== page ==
I am getting married tomorrow – and then I’ll be chopping most of my hair off. 

And while it might seem unusual for a newlywed to take such drastic action, I have a good reason. 

As a journalist, I have the privilege of writing about people’s lives – both the highs and the lows. 

One issue I have found myself writing about time and time again is childhood cancer

In fact, I have lost count of the number of articles I have written which are about youngsters overcoming or succumbing to this awful disease. 

This also means that I have often written about amazing volunteers and selfless acts of fundraising to help cancer charities. 

This includes Little Princess Trust

Eastern Daily Press:

The charity provides free real hair wigs to children and young people, up to 24 years, who have lost their own hair through cancer treatment or other conditions. 

It is one of the largest charity funders of childhood cancer research in the UK and, since 2016, has given funding to more than 100 clinical trials and projects. 

But the backstory behind this amazing organisaton is sadly one of heartbreak. 

The Little Princess Trust was established by the parents of Hannah Tarplee, their friends, and Hereford Cathedral Junior School. 

In 2004, five-year-old Hannah was diagnosed with a Wilms tumour.  

She loved her hair and losing it was very traumatic for her.  

Her parents, Wendy and Simon, searched high and low to find a wig suitable for Hannah, during her treatment and when they found one, it had a hugely positive effect on the schoolgirl.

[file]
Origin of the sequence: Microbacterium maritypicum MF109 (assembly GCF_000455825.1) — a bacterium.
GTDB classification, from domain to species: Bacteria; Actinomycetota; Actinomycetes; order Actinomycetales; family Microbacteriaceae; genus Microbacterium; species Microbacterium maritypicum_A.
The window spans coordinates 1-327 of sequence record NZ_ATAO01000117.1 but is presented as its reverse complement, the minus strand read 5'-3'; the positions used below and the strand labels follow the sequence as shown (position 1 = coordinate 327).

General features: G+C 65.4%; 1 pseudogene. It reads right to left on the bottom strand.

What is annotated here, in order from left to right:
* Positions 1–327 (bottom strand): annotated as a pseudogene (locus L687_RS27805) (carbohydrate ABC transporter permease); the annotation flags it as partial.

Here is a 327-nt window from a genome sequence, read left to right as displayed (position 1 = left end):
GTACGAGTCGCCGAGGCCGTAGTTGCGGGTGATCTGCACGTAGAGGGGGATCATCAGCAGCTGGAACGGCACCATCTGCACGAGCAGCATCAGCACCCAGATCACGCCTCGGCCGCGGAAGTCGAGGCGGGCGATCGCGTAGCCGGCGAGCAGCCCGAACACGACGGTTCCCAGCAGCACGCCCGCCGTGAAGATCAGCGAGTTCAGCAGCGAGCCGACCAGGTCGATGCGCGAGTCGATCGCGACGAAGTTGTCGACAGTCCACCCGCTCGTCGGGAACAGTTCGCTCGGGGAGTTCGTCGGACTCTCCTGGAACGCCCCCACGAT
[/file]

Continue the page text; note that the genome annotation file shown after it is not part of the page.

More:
Hannah died in 2005. 

Eastern Daily Press: Outside the Hannah Tarplee Building are (l-r) Simon Tarplee, Phil Brace and Wendy Tarplee-Morris

With so many offers of financial and practical help, her parents felt the most fitting tribute would be to launch a charity dedicated to providing real hair wigs for children and young people. 

The charity was born. 

Since then, The Little Princess Trust has provided thousands of real hair wigs and committed more than £23m across more than 128 projects covering all childhood cancers. 

So you see, it is hard to ignore the great work going on. 

When my fiancé proposed two-and-a-half years ago, I knew I wanted to grow my hair for the big day. 

As it grew longer and longer, the decision to donate it seemed an obvious one. 

Almost all of us have been impacted by cancer in one way or another and even I have been through my own cancer journey

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I also lost my cousin to leukemia in 1995, when she was aged just five.  

She was amazing, so brave, and took it all in her stride. But sometimes I think about how amazing it would have been for her if Little Princess Trust had been around then. 

There are countless inspirational stories from Norfolk alone. 

Eastern Daily Press: Carly Gorton

Take Carly Gorton, of Southburgh, near Hingham, who, in 2021, won the Overall Star Award at the Starts of Norfolk and Waveney Awards

She led the Little Princess Trust to create its first wig from afro hair, something considered almost impossible. 

After finding someone in America willing to take on the challenge, a then 10-year-old Carly shaved off her hair.  

The experiment was successful, and the wig was donated to a child with cancer. 

As I walk down the aisle tomorrow swishing my locks around, I’ll also be proud in the knowledge that in a few days' time 30cm (12 inches) of it will be going elsewhere to help a child or young person. 

It costs, on average, £700 to provide one wig and this cost covers the making, fitting, and styling of the wig. 

So, if you are able to delve into your pockets too, then I’d be so grateful for your support.